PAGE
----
Erosion of tooth enamel is also caused by flavored water and sweeteners

Sweeteners can cause exogenous erosion of dental enamel according to a new study that appeared in the International Journal of Environment and Health.

The study looked in particular at aromatized mineral waters that more and more people are drinking instead of sugary drinks. However, even flavored mineral waters contain sugary solutions and the fact that they give the sensation of bringing less damage can already intrinsically lead to greater consumption.

According to this study, switching to sugar substitutes may not be the solution to the problem of tooth enamel erosion. The study was conducted by Anna Lewandowska and Marzena Joanna Kuras of the Warsaw University of Medicine. The two researchers examined various flavored mineral waters sold in Poland, analyzing the pH, acidity and phosphorus concentration levels.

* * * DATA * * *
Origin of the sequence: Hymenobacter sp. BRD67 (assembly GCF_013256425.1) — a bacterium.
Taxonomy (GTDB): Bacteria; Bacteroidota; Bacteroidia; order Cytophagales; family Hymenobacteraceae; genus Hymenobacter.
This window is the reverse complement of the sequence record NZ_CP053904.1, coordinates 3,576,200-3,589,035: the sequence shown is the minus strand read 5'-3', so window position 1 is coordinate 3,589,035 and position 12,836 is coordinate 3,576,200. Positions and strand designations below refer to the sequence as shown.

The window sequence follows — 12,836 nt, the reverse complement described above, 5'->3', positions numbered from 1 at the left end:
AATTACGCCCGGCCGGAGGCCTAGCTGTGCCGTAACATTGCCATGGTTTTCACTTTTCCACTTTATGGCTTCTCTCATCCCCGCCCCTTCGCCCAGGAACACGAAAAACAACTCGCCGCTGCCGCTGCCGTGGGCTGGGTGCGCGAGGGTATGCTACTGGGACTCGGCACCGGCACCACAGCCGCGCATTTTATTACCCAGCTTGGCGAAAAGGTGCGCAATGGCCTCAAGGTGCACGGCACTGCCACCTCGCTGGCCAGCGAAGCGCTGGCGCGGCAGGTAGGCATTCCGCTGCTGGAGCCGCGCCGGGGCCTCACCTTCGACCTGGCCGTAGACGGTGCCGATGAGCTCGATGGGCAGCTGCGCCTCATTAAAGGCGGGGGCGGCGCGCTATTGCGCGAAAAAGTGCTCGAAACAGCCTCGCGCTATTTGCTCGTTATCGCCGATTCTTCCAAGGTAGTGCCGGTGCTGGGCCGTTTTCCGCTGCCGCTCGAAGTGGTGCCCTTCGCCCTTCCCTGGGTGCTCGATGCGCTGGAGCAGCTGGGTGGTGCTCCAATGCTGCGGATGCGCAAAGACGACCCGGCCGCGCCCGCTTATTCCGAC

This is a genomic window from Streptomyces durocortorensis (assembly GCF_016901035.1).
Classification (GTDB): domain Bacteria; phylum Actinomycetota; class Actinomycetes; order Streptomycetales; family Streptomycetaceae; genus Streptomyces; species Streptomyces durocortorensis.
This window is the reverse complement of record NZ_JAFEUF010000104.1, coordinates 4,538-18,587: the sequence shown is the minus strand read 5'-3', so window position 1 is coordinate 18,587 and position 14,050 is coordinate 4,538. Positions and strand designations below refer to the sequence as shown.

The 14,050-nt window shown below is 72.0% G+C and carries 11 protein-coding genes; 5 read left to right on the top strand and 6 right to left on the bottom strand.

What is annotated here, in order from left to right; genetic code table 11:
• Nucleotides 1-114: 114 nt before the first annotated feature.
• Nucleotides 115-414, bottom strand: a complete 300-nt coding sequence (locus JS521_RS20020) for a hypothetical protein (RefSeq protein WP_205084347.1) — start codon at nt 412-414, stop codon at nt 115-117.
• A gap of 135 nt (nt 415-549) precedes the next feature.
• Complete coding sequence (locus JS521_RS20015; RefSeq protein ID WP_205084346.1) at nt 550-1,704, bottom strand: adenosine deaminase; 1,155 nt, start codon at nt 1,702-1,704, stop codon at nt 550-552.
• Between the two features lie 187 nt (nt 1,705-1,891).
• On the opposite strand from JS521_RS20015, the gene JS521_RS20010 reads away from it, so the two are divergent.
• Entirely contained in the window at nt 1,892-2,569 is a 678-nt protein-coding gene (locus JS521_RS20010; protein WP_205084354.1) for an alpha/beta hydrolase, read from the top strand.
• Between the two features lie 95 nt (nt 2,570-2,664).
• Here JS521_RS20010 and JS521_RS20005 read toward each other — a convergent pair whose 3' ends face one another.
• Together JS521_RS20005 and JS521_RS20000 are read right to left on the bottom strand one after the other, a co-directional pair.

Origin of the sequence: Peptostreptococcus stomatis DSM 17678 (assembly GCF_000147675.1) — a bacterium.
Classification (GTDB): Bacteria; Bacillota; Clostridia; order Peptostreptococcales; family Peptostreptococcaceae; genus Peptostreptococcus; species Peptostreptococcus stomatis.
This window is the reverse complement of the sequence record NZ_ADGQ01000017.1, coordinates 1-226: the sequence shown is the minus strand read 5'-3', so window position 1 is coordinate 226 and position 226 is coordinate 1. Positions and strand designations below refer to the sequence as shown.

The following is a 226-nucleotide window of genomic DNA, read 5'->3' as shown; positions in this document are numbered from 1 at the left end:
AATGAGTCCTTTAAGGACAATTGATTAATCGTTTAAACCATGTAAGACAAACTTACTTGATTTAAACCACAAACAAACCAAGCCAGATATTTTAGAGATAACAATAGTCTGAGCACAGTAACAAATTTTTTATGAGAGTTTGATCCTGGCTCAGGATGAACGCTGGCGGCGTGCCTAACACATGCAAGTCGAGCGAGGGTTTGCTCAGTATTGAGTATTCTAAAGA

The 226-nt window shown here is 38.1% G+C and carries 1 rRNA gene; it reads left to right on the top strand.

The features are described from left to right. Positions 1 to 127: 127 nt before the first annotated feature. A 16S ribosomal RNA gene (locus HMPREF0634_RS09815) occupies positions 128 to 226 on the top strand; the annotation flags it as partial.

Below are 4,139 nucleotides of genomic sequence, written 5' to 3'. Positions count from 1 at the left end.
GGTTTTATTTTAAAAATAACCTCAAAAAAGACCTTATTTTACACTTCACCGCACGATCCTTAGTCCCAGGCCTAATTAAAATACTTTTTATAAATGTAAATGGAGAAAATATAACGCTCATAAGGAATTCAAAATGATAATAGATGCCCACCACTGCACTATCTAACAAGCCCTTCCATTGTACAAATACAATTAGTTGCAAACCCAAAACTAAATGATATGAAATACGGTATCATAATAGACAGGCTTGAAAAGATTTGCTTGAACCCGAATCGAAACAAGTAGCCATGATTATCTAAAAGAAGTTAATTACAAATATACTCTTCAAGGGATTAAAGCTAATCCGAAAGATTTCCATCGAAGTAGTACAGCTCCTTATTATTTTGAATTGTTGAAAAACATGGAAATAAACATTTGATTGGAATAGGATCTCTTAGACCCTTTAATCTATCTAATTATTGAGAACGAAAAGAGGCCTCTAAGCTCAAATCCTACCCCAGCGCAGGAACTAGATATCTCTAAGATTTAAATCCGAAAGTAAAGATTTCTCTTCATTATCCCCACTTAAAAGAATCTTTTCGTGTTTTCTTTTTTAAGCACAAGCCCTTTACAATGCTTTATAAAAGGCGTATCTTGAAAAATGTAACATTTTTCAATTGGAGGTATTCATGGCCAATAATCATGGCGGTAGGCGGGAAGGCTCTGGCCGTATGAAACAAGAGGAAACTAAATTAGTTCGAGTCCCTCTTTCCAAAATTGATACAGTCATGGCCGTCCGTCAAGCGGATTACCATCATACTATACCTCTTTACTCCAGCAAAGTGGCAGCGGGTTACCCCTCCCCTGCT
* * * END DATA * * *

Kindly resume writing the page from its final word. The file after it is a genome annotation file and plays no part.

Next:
Using solutions of xylitol, erythritol, stevia and glucose-fructose, the two researchers have understood the effects that sweeteners in these drinks can have in the laboratory on tooth enamel.
Analyzing in particular the phosphorus released by the hydroxyapatite, the two researchers realized that both the aromatized mineral water and the sweeteners tested in the laboratory caused erosion of the tooth enamel and this erosion potential was similar to that of glucose syrup- fructose.

It follows, according to the two researchers, that “the replacement of glucose-fructose syrup with another sweetener has no beneficial effect on exogenous erosion.”